Taxi Driver review

To mark the 35th anniversary of this iconic piece of film history, Taxi Driver has been re-released with a full makeover; a full 4k digital restoration with no cracks or wobbles in sight. It deserves nothing less.

De Niro plays Vietnam veteran Travis Bickle (one of the great character names of the 20th century), a misfit loner on the edge of society. Taking a job as a taxi driver, Bickle’s insomniac night drives around a seedy neon-lit New York City are among the most recognisable in film history, as is Herrmann’s bluesy accompanying saxophone score. Bickle’s unstable personality punctuates each scene. His perception of New York as a sleazy, vice filled slum feeds his righteous anger yet he indulges in the very thing he despises, like being partial to the odd late night porn flick at one of the city’s seedy cinemas. By taking his respectable girlfriend Betsy (Shepherd) out on a date to one of these, highlights just how removed Bickle really is from society and its conventions.

Always on the edge of crazy, not knowing when he’s going to snap gives the film its power and the “You talkin’ to me?” mirror scene is as ominous today as it was back then. De Niro’s powerful portrayal as Bickle captures the complexities of this anti-hero and his walk along the fine line between good and evil. Though the clothes and hairstyles are circa 1976, Bickle’s character surpasses the bounds of time and place. Taxi Driver could be seen as a social comment on the challenges facing veterans returning to civilian life – albeit via the unreliable mind of Bickle – that has relevance today. He might be suffering from post-traumatic stress disorder or he could have been unstable before he became a marine.  Either way he’s a weapon without aim or orders. Seeking his own redemption Bickle decides that the Big Apple is long overdue for a clean-up and finds a cause in 12-year-old prostitute Iris (Foster). It could go either way but one thing is in no doubt; there will be blood.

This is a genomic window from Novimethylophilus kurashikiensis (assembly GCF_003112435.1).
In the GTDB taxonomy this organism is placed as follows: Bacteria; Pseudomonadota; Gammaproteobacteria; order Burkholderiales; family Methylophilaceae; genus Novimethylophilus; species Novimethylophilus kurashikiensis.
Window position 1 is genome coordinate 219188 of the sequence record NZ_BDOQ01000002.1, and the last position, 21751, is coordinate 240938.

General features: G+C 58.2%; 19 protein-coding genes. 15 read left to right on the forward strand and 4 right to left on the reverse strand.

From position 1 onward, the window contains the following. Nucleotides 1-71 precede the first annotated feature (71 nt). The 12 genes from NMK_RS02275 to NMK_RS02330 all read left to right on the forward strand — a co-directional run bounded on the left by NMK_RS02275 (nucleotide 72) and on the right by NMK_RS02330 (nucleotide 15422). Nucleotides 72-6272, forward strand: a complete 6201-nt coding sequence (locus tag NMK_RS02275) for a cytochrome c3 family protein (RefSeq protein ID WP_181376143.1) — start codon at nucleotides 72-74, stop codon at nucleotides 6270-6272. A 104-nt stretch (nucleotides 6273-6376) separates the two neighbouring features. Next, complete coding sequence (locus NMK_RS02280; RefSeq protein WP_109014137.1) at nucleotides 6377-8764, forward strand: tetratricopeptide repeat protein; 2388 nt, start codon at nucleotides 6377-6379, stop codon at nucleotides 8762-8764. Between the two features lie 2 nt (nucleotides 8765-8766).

It’s hard not to watch it without reflecting on how young they all look and what they each went on to achieve. Foster’s assured and mature performance as Iris has its own uncomfortable resonance, in no small part down to our knowledge of her post-Taxi Driver stalker nightmare. We now watch the film with 21st century eyes and this only reaffirms the film’s magnitude. Brighter, crisper and nicely honed, this is a great opportunity to see an iconic piece of cinema at its sparking best. Don’t miss it.

Taxi Driver at IMDb

Stuart O'Connor is the Managing Editor of Screenjabber, the movie review website he co-founded with Neil Davey far too many years ago. He likes all genres, as long as the film is good (although he does enjoy the occasional bad "guilty pleasure"), and drinks way too much coffee.

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